29 hectares of land near the Englishman River donated to Nature Trust of B.C.

29 hectares of land near the Englishman River donated to Nature Trust of B.C.
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The Nature Trust of British Columbia has received a donation of land worth $5 million.

The 29 hectare property is near Top Bridge Regional Park west of Parksville along the Englishman River and was owned by Emil Anderson Group.

“The property was purchased by my late father in 1960 for our company Emil Anderson Construction and it was purchased for the gravel resource on the very south end of the property,” said Chairman Mike Jacobs.

After decades of extracting gravel from the property for major road construction projects like sections of the Inland Island Highway, the owners put aside other development options and logging prospects to donate the land to Nature Trust of B.C.

“It’s amazing land and to know that it’s going to stay this way forever is a great thing,” added Jacobs. “If something makes sense, you have to do it. Keeping a significant portion of our floodplain and hillside land near the Englishman River in a natural state has been a goal of mine and my family’s for many years. It is proof that resource extraction, land development, and habitat preservation can be balanced through thoughtful land use planning.”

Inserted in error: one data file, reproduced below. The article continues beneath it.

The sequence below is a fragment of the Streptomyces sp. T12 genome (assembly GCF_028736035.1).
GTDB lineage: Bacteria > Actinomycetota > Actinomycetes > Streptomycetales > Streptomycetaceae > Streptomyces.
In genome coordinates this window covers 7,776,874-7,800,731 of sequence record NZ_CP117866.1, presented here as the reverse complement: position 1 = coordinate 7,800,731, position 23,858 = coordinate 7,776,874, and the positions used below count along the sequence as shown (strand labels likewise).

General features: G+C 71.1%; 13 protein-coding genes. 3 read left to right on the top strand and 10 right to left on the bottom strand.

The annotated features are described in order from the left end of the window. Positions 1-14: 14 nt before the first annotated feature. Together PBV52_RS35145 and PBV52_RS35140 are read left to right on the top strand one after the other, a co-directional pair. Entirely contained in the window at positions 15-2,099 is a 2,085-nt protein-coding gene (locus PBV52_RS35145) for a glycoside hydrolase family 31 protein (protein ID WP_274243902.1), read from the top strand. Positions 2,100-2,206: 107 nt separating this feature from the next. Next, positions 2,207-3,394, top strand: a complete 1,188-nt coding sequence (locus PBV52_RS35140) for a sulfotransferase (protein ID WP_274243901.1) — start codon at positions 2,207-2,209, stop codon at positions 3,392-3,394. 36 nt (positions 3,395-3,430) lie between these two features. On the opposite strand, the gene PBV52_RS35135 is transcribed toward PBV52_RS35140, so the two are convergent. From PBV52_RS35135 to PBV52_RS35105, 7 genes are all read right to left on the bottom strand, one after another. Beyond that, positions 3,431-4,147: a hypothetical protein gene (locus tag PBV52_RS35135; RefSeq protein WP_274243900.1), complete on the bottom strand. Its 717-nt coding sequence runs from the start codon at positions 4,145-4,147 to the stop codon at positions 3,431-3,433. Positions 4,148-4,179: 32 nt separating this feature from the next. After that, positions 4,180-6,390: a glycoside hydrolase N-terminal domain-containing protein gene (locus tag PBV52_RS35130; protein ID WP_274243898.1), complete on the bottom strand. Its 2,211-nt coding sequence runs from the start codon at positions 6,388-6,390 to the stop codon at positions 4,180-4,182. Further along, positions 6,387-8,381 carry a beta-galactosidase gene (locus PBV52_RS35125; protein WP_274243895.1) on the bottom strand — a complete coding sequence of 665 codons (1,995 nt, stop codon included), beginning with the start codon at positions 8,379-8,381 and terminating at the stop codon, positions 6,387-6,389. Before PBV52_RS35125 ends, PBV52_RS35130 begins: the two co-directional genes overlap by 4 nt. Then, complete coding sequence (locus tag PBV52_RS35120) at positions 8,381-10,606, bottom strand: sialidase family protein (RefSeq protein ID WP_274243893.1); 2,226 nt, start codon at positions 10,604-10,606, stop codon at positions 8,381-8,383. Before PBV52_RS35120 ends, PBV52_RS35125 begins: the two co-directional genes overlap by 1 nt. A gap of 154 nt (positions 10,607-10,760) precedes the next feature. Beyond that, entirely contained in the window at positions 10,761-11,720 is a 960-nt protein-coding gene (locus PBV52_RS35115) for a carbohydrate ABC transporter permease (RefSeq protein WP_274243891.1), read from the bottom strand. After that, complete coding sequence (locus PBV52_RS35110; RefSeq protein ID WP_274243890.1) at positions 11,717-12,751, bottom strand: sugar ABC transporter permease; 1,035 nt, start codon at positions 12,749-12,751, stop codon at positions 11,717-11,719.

The Nature Trust of B.C. has been working to protect the Englishman River.

The Englishman River- Kw’a’luxw – Emil Anderson Legacy Forest will be added to the Englishman River- Kw’a’luxw Conservation Complex – this means the property will be protected from development and will never be sold.

“This is a huge, historic deal for conservation on Vancouver Island,” said Nature Trust of B.C.’s CEO Jasper Lament. “We’re standing at Top Bridge which was actually the very first property that the Nature Trust of B.C. acquired back in 1978.”

The latest donation brings the total land along the Englishman River acquired by the Nature Trust of B.C. to over 260 hectares.

“What is really remarkable about the river is the biodiversity that is on full display and the way all the species interact. The salmon spawn in the streams, the bears feed on the salmon and drag the remains into the forest, the forest is fertilized by the salmon and the forest strengthens the shores of the streams. It’s all right here,” said Lament.

To support the long-term conservation of this property, The Nature Trust has entered into a Stewardship and Management Agreement with the Snaw-Naw-As (Nanoose) First Nation.

This agreement recognizes Snaw-Naw-As (Nanoose) First Nation as a rights holder to manage their lands and resources, protect the cultural and ecological values of traditional lands, and improve stewardship of our forests with ecosystem-based land use planning.

“Snaw-Naw-As is looking forward to working alongside The Nature Trust to ensure the health of estuaries and everything connected to those systems,” Chris Bob, Snaw-Naw-As (Nanoose) First Nation Council Member, said.

“Our natural resources have always been a priority for First Nations since time immemorial. Building meaningful relationships to protect wildlife for future generations to enjoy and respect is the goal.”

Dean StoltzDean Stoltz

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